Fixed retainers

Fixed retainers generally consist of a thin wire that’s bonded behind the bottom or top teeth, or sometimes both. These can be a particularly helpful option for patients who have (or have had) a large space between the two upper front teeth. Once treatment is complete and the space is completely closed, a fixed retainer can be used to keep it that way.

Since the wire stretches across several teeth, dental hygiene is similar to that of a braces patient. If you have a fixed retainer, you’ll need to be especially careful with brushing and flossing to ensure it stays clean. Because the bonded wire holds your newly straightened teeth in the ideal alignment over a long time, fixed retainers often have excellent outcomes. And as a bonus, you never have to remember to wear them!

Removable retainers

When it comes to removable retainers, there are a couple of different options available. The Hawley and Essix models are both custom-designed to fit your mouth for the best results. When you complete the active phase of treatment, our team will take an impression of your newly straightened teeth and use this to create your retainer.

Hawley retainers

Hawley retainers are one of the oldest types of retainers. They’re made of stainless steel and kept in place by wrapping a wire around your teeth. That wire has been combined with an acrylic arch that rests against the roof of your mouth, and it can be adjusted to continue minor movement of the front teeth if needed. While many orthodontists are moving away from using Hawley retainers, they can still be useful in certain cases.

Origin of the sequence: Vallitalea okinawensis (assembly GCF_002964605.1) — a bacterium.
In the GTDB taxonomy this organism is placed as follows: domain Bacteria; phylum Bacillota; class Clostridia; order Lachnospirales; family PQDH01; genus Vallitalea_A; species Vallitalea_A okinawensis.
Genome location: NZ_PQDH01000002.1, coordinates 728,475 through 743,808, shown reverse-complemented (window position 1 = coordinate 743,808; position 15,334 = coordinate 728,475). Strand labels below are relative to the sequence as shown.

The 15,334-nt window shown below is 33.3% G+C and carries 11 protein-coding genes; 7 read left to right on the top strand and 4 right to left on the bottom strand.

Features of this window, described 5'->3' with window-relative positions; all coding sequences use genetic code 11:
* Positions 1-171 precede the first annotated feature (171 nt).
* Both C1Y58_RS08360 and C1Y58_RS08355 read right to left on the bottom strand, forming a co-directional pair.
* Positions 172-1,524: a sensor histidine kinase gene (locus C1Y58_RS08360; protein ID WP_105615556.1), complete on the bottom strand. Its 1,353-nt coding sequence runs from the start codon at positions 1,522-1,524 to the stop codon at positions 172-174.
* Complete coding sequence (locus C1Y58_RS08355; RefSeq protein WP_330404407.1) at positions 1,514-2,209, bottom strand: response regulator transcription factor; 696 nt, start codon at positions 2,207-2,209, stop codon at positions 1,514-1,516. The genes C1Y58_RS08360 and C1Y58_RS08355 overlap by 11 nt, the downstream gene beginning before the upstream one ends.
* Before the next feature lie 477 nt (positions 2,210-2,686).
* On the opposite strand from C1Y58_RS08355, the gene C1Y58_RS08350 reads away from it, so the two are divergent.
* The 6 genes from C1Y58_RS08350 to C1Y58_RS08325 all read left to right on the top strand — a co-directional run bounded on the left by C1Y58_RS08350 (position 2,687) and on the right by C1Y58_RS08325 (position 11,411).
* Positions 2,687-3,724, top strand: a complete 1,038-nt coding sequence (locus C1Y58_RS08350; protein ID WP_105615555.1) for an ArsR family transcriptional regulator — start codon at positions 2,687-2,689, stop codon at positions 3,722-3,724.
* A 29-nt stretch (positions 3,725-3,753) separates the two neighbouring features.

Essix retainers

Essix retainers look very similar to the clear aligners used with the Invisalign system. They’re made entirely of transparent plastic and molded to the unique shape of the patient’s mouth. Essix retainers may cover the entire arch of the teeth or only go from canine to canine. This type of retainer is very subtle and should last as long as you need it, provided you care for it properly.

Cleaning your teeth is easier with removable retainers, but you will have to remember to wear them daily. They can be pretty easy to misplace or damage, so you’ll also need to be mindful of where it is at all times and be careful when handling it.

Everything You Need To Know About Retainers

Ensure a lifetime of straight smiles with help from McGrory Orthodontics

Here’s an interesting fact: in the first year post-treatment, your teeth can begin shifting back to their old positions in as little as a few days. If you don’t wear your retainer regularly, this drifting will continue, undoing all your hard work eventually. Using your retainer responsibly will keep your smile on the straight and narrow for years to come!

The latest orthodontic guidance tells us that most patients will need to wear some type of retainer indefinitely for the best results, but don’t let that worry you! Your retainer will become just another part of your daily routine before you know it. Do you have questions about retainers or the retention phase? Get in touch with our Pearland or Bellaire office today! We’ll be happy to walk you through any concerns you have and help ensure a lifetime of healthy smiles for you.